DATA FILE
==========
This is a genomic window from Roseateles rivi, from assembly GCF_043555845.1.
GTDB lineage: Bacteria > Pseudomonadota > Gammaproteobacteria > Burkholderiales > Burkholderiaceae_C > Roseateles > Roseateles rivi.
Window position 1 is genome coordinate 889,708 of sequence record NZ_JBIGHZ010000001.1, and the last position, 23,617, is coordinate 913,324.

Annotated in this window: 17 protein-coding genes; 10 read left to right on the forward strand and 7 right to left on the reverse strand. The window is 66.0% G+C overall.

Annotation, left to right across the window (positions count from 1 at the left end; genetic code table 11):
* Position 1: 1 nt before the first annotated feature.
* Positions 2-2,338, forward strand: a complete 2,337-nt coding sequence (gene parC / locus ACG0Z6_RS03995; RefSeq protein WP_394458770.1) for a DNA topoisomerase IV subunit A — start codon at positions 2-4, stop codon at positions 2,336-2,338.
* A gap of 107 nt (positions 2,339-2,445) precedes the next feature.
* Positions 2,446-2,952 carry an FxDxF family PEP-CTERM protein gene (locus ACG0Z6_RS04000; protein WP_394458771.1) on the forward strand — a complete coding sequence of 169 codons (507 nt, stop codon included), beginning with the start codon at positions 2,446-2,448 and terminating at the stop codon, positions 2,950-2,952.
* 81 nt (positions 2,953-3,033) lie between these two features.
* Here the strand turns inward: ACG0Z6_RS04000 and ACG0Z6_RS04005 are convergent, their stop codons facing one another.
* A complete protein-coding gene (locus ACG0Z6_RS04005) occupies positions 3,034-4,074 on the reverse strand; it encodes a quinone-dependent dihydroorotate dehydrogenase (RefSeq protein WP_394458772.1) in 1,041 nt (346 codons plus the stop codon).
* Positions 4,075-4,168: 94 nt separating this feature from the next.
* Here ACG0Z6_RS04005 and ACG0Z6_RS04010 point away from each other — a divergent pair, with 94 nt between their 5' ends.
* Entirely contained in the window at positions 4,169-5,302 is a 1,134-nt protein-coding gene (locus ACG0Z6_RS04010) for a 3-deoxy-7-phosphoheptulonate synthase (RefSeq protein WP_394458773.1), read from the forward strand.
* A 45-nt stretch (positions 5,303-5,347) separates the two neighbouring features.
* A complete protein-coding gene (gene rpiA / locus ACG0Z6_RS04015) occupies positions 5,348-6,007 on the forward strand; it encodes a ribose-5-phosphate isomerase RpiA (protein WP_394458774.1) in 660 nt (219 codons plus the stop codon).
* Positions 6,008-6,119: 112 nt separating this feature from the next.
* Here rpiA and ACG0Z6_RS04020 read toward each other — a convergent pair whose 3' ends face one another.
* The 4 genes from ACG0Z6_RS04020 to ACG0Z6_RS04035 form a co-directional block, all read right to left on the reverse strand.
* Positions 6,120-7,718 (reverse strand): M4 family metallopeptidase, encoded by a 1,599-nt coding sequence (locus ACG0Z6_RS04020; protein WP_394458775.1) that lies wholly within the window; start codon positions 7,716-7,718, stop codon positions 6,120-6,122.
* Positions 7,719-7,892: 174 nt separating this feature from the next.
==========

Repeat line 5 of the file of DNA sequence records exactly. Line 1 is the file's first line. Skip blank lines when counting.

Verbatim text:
Annotation, left to right across the window (positions count from 1 at the left end; genetic code table 11):